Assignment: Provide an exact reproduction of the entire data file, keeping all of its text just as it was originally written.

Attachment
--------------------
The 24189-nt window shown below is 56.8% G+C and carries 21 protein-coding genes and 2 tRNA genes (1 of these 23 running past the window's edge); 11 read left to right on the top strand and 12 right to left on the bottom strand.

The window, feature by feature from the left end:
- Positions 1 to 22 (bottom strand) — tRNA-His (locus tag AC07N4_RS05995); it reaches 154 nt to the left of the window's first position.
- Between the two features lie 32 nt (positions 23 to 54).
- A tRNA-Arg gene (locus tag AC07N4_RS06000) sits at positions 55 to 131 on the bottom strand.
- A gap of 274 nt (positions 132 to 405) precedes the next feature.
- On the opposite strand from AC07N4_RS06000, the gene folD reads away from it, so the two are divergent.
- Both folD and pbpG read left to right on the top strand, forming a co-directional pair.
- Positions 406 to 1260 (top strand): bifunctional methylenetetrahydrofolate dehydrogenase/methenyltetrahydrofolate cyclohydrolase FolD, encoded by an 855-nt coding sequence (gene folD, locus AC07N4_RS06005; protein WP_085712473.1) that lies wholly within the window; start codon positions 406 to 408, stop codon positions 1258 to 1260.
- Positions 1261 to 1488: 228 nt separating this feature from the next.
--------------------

The 24189-nt window shown below is 56.8% G+C and carries 21 protein-coding genes and 2 tRNA genes (1 of these 23 running past the window's edge); 11 read left to right on the top strand and 12 right to left on the bottom strand.

The window, feature by feature from the left end:
- Positions 1 to 22 (bottom strand) — tRNA-His (locus tag AC07N4_RS05995); it reaches 154 nt to the left of the window's first position.
- Between the two features lie 32 nt (positions 23 to 54).
- A tRNA-Arg gene (locus tag AC07N4_RS06000) sits at positions 55 to 131 on the bottom strand.
- A gap of 274 nt (positions 132 to 405) precedes the next feature.
- On the opposite strand from AC07N4_RS06000, the gene folD reads away from it, so the two are divergent.
- Both folD and pbpG read left to right on the top strand, forming a co-directional pair.
- Positions 406 to 1260 (top strand): bifunctional methylenetetrahydrofolate dehydrogenase/methenyltetrahydrofolate cyclohydrolase FolD, encoded by an 855-nt coding sequence (gene folD, locus AC07N4_RS06005; protein WP_085712473.1) that lies wholly within the window; start codon positions 406 to 408, stop codon positions 1258 to 1260.
- Positions 1261 to 1488: 228 nt separating this feature from the next.